Updated: Aug 3, 2018
I've been reflecting on the amount of paperwork and regulations that direct what we do in Early Childhood. Over the years, we seem to be piling on more and more compliance and documentation and it seems to me that there is less and less emphasis on training in child development and key learning areas like Maths, Science, Art, Music. How many new teachers and educators actually feel confident enough to teach a music program to children? When singing and dancing dominates so much of our day and assists in providing quality transitions, engaging in literacy and so many other concepts, why do we not spend time training new educators in music education?
From my experience, instead of training in these important domains. we spend a lot of time and effort in training in ways of documenting (jottings, anecdotal records, learning stories, etc). At the end of the day, I am seeing many new educators who just do not have any idea of how to be with children.
In the past, we had the NSW department that would come and look at compliance and then we had the NCAC (National Childcare Accreditation Council) who would look at quality. We used to maintain one folder of documentation for everything that the NSW department would want to see and another folder of documentation for everything that the NCAC would want to see. Bringing everything under the purview of the NSW department of education was touted as a way to reduce burden on staff and streamline everything. However, now we have three different types of documentation:
The compliance documentation as required by the National Law and regulations,
The evidence of quality according to the national quality standards (there are 7 Quality Areas so we actually have at least 7 folders for this) and
The documentation of children’s learning according to the Early Years Learning Framework.
So at the end of the day we actually have much more documentation to prepare. Combine this with the NSW department’s lens of meeting the letter of the law rather than the intent of the law and it makes for very burdensome compliance and evidentiary requirements. You just need to look at the number of consultancy businesses about getting through the Assessment and Rating process that have sprung up over the last few years to see that this has become a very complex, expensive affair.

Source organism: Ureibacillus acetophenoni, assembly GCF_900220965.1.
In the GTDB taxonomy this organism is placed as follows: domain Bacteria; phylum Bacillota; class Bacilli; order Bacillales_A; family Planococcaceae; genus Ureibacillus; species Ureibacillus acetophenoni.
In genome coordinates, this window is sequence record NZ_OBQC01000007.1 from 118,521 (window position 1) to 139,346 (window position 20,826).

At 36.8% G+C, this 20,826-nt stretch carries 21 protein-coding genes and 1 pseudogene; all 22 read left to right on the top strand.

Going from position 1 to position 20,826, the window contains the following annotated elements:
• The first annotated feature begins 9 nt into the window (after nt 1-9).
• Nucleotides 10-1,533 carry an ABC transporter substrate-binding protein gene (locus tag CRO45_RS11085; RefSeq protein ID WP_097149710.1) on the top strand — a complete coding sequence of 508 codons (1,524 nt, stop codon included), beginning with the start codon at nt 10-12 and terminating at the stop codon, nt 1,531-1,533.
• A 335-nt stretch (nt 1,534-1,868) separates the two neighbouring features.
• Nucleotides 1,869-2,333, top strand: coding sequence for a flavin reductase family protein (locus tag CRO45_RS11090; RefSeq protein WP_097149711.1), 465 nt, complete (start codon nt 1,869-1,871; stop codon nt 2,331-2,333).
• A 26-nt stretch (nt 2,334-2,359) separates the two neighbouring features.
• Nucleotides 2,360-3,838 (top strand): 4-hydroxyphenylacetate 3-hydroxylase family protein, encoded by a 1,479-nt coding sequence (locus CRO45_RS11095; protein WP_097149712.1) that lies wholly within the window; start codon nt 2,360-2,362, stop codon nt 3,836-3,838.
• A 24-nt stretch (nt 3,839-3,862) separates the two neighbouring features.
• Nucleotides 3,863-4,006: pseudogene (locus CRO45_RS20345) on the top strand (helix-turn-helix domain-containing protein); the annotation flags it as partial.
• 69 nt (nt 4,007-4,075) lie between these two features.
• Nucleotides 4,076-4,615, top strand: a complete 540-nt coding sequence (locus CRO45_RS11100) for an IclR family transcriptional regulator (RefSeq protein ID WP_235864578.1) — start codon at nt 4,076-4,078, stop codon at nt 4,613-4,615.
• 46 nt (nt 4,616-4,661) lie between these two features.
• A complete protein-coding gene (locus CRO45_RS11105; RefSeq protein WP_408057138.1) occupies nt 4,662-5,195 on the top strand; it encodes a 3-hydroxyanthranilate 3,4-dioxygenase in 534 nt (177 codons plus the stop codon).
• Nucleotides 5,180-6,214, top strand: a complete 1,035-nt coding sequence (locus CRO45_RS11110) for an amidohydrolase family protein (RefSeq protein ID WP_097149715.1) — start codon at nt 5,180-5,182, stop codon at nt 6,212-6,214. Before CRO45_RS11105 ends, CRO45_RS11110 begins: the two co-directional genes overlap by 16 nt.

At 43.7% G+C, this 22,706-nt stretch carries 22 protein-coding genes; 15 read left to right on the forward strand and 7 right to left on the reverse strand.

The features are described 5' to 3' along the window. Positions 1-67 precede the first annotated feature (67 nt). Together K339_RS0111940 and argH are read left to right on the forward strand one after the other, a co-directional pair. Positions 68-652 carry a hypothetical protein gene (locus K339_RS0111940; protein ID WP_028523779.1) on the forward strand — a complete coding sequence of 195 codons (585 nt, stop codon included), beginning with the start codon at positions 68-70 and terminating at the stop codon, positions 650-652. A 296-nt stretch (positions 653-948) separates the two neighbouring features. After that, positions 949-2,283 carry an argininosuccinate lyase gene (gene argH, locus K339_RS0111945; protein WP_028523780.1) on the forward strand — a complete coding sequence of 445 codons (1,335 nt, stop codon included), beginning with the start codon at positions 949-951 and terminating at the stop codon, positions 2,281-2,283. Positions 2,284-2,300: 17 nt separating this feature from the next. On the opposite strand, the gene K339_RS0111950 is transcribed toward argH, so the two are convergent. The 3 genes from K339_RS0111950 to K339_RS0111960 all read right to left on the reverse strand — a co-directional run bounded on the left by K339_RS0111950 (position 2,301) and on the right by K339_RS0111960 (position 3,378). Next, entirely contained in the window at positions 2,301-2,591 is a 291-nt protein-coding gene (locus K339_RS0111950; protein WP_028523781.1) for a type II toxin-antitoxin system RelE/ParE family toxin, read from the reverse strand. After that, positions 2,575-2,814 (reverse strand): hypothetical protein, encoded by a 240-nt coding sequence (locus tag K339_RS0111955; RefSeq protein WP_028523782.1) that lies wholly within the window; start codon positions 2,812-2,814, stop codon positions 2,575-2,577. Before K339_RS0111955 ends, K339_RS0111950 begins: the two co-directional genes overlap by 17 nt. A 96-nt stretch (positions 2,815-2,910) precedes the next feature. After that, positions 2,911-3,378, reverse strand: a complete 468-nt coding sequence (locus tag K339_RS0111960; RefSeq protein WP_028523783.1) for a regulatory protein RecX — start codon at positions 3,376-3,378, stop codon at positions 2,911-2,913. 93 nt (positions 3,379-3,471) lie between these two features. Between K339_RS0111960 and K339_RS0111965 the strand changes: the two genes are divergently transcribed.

To make things worse, in February this year we saw a change in the National Quality Standards and this
was also touted as reducing paperwork. Campaigns were run stating that the NQS have reduced from 58 elements to just 40 elements. What we were not told was firstly, much of this reduction was basically combining what used to be 2 short sentences into 1 long sentence. Secondly, we have gone from 58 ways to show that we are "exceeding" to 85 ways that we need to show that we are "exceeding" because each element now has 3 "exceeding themes" that need to be evidenced. This is almost double the evidence that we have had to have previously. It makes no sense. At the end of the day its the parents who will end up paying for this and children who will lose access because Early Learning has become too expensive.
At the end of the day, there seems to be an ongoing cycle of government-directed change (based on what a few academics tell them without meaningful consultation with providers and educators who actually work on the floor), services spend money on workshops and consultants to understand the change (because it is too dense and complex for an ordinary person to understand - the new guide is 636 pages long!), services spend money on paperwork and compliance, increase fees, lower quality and time spent with children and around it goes.
In my ideal world, there would be no assessment and rating. Instead we would have ongoing, collaborative relationships with the department and regular "spot checks" (at least one visit every 6 months) where we work together on quality improvement plans and addressing the needs of the children and families that we care for and educate. All services across Australia would meet minimum standards and other aspects of the service would govern parent choice. Eg some parents may prefer a service with a larger focus on music while another family prefers education on sustainability and connecting with nature. This is not to say that one service is better than the other, its just that we cater for different needs and preferences. Services would not pay for workshops or PD on compliance but rather on better understanding the care and education of children. Art workshops, dealing with trauma, healthy eating, STEM, early literacy, etc is where we should be spending our time and money, not on understanding the changes to the NQS, getting through assessment and rating, and so on. At my service we have a commitment to not spend money on compliance training but only on what will actually help educators and teachers do a better job with children.
We would also have a high bar for entry to this profession and educators would have to sit a test for entry that would ensure that they had minimum standards for literacy and numeracy. This would not only ensure that we had a high caliber of people entering this sector, but also that they were committed to being an excellent educator. Once we have sufficient training (a minimum 2 years including at least 1200 hours (150 days) of practicum as well as training in all key learning areas for a diploma?), educators would be trusted to do a great job without having to show too much evidence of compliance. This should instead be evident thorough their practice and environment and the regular checks by the department would address any issues. This would save significant taxpayer funds and keep fees affordable for families. After all shouldn't access for all children be a priority? Shouldn't the focus be on getting it right for children?